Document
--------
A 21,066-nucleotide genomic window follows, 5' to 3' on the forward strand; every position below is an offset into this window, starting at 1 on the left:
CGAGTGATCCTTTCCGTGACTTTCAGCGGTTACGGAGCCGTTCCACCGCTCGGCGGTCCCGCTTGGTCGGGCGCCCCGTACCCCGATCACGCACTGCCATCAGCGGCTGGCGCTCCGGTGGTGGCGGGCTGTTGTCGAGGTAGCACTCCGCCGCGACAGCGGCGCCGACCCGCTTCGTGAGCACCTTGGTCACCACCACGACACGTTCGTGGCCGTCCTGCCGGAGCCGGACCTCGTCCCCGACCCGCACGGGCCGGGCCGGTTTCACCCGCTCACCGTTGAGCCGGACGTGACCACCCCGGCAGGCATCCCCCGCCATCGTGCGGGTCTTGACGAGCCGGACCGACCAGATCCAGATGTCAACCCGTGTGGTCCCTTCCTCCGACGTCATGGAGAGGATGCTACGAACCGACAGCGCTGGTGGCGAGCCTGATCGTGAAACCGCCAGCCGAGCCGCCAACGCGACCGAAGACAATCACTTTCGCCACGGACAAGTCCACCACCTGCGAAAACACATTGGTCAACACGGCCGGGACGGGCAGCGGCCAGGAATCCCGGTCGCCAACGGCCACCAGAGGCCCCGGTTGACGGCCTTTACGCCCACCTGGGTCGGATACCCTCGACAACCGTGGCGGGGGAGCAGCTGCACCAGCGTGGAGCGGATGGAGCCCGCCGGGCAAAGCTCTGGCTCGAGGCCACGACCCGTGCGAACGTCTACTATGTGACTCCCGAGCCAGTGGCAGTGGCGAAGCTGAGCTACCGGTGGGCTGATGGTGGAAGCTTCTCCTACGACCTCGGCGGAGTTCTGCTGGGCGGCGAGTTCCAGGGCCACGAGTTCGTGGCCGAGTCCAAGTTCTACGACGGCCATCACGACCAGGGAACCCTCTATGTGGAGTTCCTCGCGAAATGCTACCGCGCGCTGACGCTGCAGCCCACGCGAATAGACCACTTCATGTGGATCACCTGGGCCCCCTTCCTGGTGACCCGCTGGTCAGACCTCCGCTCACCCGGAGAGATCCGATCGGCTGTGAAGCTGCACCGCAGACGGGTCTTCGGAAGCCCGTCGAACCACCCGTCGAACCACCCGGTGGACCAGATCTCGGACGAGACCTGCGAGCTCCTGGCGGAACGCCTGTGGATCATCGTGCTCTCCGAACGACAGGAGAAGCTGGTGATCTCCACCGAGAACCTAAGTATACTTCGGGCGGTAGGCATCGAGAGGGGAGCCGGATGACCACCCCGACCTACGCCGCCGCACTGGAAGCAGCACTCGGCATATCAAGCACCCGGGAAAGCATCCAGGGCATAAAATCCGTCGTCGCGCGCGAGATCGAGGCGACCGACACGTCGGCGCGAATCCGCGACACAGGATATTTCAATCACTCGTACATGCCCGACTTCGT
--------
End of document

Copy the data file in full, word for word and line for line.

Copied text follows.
A 21,066-nucleotide genomic window follows, 5' to 3' on the forward strand; every position below is an offset into this window, starting at 1 on the left:
CGAGTGATCCTTTCCGTGACTTTCAGCGGTTACGGAGCCGTTCCACCGCTCGGCGGTCCCGCTTGGTCGGGCGCCCCGTACCCCGATCACGCACTGCCATCAGCGGCTGGCGCTCCGGTGGTGGCGGGCTGTTGTCGAGGTAGCACTCCGCCGCGACAGCGGCGCCGACCCGCTTCGTGAGCACCTTGGTCACCACCACGACACGTTCGTGGCCGTCCTGCCGGAGCCGGACCTCGTCCCCGACCCGCACGGGCCGGGCCGGTTTCACCCGCTCACCGTTGAGCCGGACGTGACCACCCCGGCAGGCATCCCCCGCCATCGTGCGGGTCTTGACGAGCCGGACCGACCAGATCCAGATGTCAACCCGTGTGGTCCCTTCCTCCGACGTCATGGAGAGGATGCTACGAACCGACAGCGCTGGTGGCGAGCCTGATCGTGAAACCGCCAGCCGAGCCGCCAACGCGACCGAAGACAATCACTTTCGCCACGGACAAGTCCACCACCTGCGAAAACACATTGGTCAACACGGCCGGGACGGGCAGCGGCCAGGAATCCCGGTCGCCAACGGCCACCAGAGGCCCCGGTTGACGGCCTTTACGCCCACCTGGGTCGGATACCCTCGACAACCGTGGCGGGGGAGCAGCTGCACCAGCGTGGAGCGGATGGAGCCCGCCGGGCAAAGCTCTGGCTCGAGGCCACGACCCGTGCGAACGTCTACTATGTGACTCCCGAGCCAGTGGCAGTGGCGAAGCTGAGCTACCGGTGGGCTGATGGTGGAAGCTTCTCCTACGACCTCGGCGGAGTTCTGCTGGGCGGCGAGTTCCAGGGCCACGAGTTCGTGGCCGAGTCCAAGTTCTACGACGGCCATCACGACCAGGGAACCCTCTATGTGGAGTTCCTCGCGAAATGCTACCGCGCGCTGACGCTGCAGCCCACGCGAATAGACCACTTCATGTGGATCACCTGGGCCCCCTTCCTGGTGACCCGCTGGTCAGACCTCCGCTCACCCGGAGAGATCCGATCGGCTGTGAAGCTGCACCGCAGACGGGTCTTCGGAAGCCCGTCGAACCACCCGTCGAACCACCCGGTGGACCAGATCTCGGACGAGACCTGCGAGCTCCTGGCGGAACGCCTGTGGATCATCGTGCTCTCCGAACGACAGGAGAAGCTGGTGATCTCCACCGAGAACCTAAGTATACTTCGGGCGGTAGGCATCGAGAGGGGAGCCGGATGACCACCCCGACCTACGCCGCCGCACTGGAAGCAGCACTCGGCATATCAAGCACCCGGGAAAGCATCCAGGGCATAAAATCCGTCGTCGCGCGCGAGATCGAGGCGACCGACACGTCGGCGCGAATCCGCGACACAGGATATTTCAATCACTCGTACATGCCCGACTTCGT